Play Slate's new political prediction game, which tests your skill at forecasting the outcome of the midterm elections.

The inner workings of Slate.
Aug. 9 2010 10:33 AM

Introducing Lean/Lock

Play Slate's new political prediction game, which tests your skill at forecasting the outcome of the midterm elections.

Today Slate is launching Lean/Lock, a game that tests your skill at predicting the outcomes of the 2010 midterm elections. Think of it like fantasy baseball, but for the most competitive House, Senate and gubernatorial races. Lean/Lock will reward you for your prescience, but also for your risk-management skills.

Here's how it works. Between now and Election Day on Nov. 2, you'll be able to "lean" or "lock" to a candidate for each of the 28 competitive races we've selected. We'll be adding more races as the campaign heats up. Each day, you accrue points for each race that you've predicted correctly, with one catch: You earn more points if you've locked to a winner instead of just leaned. As you may guess, though, once you've locked, you can't change your mind for the rest of the game, with the exception of a one-time option to unlock one candidate.

Advertisement

The day after the election, we'll sort through the results and declare a winner—Slate's political prognosticator of the year. In the meantime, we'll use polls to calculate your estimated score. A full explanation for how all this works is available on the game's homepage.

You can access Lean/Lock two ways: via our app on Facebook or on Slate Labs, which also launches today. In either case, you'll need a Facebook account to play; the data on both versions are identical, so you can hop from one version to the other without losing your picks.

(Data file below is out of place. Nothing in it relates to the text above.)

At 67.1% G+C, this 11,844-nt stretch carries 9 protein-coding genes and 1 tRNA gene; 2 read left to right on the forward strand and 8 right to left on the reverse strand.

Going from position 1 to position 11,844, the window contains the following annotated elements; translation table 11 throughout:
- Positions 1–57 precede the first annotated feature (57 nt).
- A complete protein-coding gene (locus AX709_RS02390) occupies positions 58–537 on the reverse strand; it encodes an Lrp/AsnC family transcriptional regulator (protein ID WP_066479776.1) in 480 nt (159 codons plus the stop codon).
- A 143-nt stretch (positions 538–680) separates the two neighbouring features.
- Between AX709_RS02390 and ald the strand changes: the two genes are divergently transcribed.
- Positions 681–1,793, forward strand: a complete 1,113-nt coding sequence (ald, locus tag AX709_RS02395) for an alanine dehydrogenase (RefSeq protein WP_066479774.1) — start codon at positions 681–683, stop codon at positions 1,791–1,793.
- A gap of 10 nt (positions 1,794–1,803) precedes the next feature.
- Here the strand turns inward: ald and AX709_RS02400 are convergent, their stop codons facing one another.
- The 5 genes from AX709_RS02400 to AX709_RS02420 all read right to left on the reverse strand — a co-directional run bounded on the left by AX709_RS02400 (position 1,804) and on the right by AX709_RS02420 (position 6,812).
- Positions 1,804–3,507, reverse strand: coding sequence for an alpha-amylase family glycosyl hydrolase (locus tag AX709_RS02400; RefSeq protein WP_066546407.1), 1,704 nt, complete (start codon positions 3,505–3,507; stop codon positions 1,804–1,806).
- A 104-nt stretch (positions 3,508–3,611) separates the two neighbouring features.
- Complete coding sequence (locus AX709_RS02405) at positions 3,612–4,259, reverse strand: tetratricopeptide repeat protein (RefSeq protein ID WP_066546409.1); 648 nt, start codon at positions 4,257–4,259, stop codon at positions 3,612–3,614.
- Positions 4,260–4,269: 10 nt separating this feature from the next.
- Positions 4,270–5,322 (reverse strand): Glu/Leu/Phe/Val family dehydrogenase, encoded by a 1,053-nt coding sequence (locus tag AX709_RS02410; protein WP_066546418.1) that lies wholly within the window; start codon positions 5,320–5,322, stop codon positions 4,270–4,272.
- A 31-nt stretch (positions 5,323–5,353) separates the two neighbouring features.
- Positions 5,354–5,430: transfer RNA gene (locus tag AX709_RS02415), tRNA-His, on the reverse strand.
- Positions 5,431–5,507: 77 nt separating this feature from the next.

Official scoring starts on Aug. 16, so make sure your initial picks are in by then. Sign up now!

Like Slate on Facebook. Follow us on Twitter.

TODAY IN SLATE

Politics

Blacks Don’t Have a Corporal Punishment Problem

Americans do. But when blacks exhibit the same behaviors as others, it becomes part of a greater black pathology. 

I Bought the Huge iPhone. I’m Already Thinking of Returning It.

Scotland Is Just the Beginning. Expect More Political Earthquakes in Europe.

Lifetime Didn’t Think the Steubenville Rape Case Was Dramatic Enough

So they added a little self-immolation.

Two Damn Good, Very Different Movies About Soldiers Returning From War

Medical Examiner

The Most Terrifying Thing About Ebola 

The disease threatens humanity by preying on humanity.

Students Aren’t Going to College Football Games as Much Anymore, and Schools Are Getting Worried

The Good Wife Is Cynical, Thrilling, and Grown-Up. It’s Also TV’s Best Drama.

  News & Politics
Weigel
Sept. 19 2014 9:15 PM Chris Christie, Better Than Ever
  Business
Moneybox
Sept. 19 2014 6:35 PM Pabst Blue Ribbon is Being Sold to the Russians, Was So Over Anyway
  Life
Inside Higher Ed
Sept. 19 2014 1:34 PM Empty Seats, Fewer Donors? College football isn’t attracting the audience it used to.
  Double X
The XX Factor
Sept. 19 2014 4:58 PM Steubenville Gets the Lifetime Treatment (And a Cheerleader Erupts Into Flames)
  Slate Plus
Slate Picks
Sept. 19 2014 12:00 PM What Happened at Slate This Week? The Slatest editor tells us to read well-informed skepticism, media criticism, and more.
  Arts
Brow Beat
Sept. 19 2014 4:48 PM You Should Be Listening to Sbtrkt
  Technology
Future Tense
Sept. 19 2014 6:31 PM The One Big Problem With the Enormous New iPhone
  Health & Science
Medical Examiner
Sept. 19 2014 5:09 PM Did America Get Fat by Drinking Diet Soda?   A high-profile study points the finger at artificial sweeteners.
  Sports
Sports Nut
Sept. 18 2014 11:42 AM Grandmaster Clash One of the most amazing feats in chess history just happened, and no one noticed.